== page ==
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Richmond Ranks

How are we doing in fast food, trains and manliness?

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SCOTT ELMQUIST

Richmond may fancy itself as a terrific restaurant town, but is it?

Consider it one of the more perplexing conundrums in the annals of Richmond rankings: In 2011, the Daily Beast ranked the venerable Capital of the Confederacy third in the country for the number of fast food restaurants per capita.

Richmond may be a foodie's dream, but it's also a great place to scarf down nuggets and fries. With 274 fast food outlets, according to the 2011 rankings, that gives Richmond 134 per 100,000 residents. The first- and second-ranked fast food towns are understandable. Orlando, Fla., is chockablock with tourists and theme parks. Louisville, Ky., is the corporate home of Kentucky Fried Chicken, Taco Bell and Pizza Hut.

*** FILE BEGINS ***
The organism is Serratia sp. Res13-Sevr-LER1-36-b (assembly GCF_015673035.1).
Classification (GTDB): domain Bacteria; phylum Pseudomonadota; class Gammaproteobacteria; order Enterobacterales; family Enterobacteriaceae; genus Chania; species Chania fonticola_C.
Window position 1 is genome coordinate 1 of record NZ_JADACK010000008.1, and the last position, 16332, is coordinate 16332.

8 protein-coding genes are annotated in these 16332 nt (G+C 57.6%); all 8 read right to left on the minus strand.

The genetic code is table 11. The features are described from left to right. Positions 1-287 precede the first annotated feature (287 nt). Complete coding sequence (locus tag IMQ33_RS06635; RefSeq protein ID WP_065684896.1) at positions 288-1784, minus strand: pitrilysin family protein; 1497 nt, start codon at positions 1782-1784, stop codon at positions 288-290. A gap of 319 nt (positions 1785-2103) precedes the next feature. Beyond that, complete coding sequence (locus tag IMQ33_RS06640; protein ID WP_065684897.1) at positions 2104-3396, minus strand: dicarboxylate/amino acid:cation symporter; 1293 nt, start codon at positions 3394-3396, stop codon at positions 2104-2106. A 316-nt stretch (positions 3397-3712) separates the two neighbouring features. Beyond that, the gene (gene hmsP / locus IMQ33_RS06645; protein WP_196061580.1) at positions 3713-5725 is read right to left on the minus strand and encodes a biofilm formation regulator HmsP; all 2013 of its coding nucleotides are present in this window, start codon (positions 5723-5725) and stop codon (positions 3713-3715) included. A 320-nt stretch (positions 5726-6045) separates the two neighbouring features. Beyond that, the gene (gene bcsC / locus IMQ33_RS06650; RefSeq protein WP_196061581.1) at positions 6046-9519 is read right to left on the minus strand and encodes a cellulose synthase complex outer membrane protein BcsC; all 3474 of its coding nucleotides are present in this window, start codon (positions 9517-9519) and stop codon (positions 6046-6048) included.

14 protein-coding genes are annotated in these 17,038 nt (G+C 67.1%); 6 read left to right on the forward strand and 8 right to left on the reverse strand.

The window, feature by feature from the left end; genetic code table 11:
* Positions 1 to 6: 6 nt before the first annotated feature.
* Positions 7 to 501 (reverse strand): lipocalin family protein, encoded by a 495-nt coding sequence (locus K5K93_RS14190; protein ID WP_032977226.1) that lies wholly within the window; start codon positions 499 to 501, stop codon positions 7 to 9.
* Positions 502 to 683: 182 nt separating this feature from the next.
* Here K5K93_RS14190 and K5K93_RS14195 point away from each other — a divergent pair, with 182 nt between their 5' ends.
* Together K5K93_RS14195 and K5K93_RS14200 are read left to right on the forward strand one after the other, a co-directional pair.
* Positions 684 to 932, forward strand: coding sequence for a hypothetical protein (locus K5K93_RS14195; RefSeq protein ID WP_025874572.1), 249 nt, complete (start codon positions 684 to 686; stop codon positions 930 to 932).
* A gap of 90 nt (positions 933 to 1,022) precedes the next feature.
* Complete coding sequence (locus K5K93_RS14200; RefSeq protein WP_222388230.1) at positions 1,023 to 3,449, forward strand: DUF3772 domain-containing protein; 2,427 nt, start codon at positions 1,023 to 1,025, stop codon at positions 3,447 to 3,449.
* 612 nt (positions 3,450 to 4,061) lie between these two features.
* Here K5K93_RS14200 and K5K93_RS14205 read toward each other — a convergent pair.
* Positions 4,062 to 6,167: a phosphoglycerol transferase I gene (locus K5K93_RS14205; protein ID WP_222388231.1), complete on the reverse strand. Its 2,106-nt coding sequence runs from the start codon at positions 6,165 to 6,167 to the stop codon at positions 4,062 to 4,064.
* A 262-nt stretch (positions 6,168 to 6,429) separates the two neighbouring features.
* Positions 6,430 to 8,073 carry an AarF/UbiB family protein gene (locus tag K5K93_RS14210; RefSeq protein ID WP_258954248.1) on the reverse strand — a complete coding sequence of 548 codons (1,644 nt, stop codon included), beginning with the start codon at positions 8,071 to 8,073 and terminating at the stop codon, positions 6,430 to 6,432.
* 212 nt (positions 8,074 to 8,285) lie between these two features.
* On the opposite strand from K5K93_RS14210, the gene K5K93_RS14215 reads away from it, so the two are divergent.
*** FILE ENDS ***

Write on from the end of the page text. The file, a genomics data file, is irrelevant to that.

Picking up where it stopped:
Admittedly, rankings can be a slippery proposition. Sperling's Best Places ranks Richmond No. 22 out of 100 in "manliness"; the 69th "least stressful" and No. 10 among middle-sized cities for working from home via Internet.

Richmonders are really getting into railroading, too, albeit from a small base. Amtrak's Staples Mill Station showed the highest percentage increase in passengers — a 7.9 percent spike — in the country last year. That's better than such high-volume centers as New York's Penn Station, Washington's Union Station and Chicago. It could be that Richmonders like Amtrak's new early-morning trains to Washington. The addition of daily service to Norfolk through Richmond helps.

As for the fast-food conundrum: Why would Richmond have roughly double the fast-food saturation rate than somewhat similar Upper South cities as Greensboro, N.C. (No. 14), Chesapeake (No. 19) or Raleigh (No. 23)?

If there's any consolation, all of these places rate Subway as the most common fast-foodery. If it has to be fast, at least they're eating fresh.

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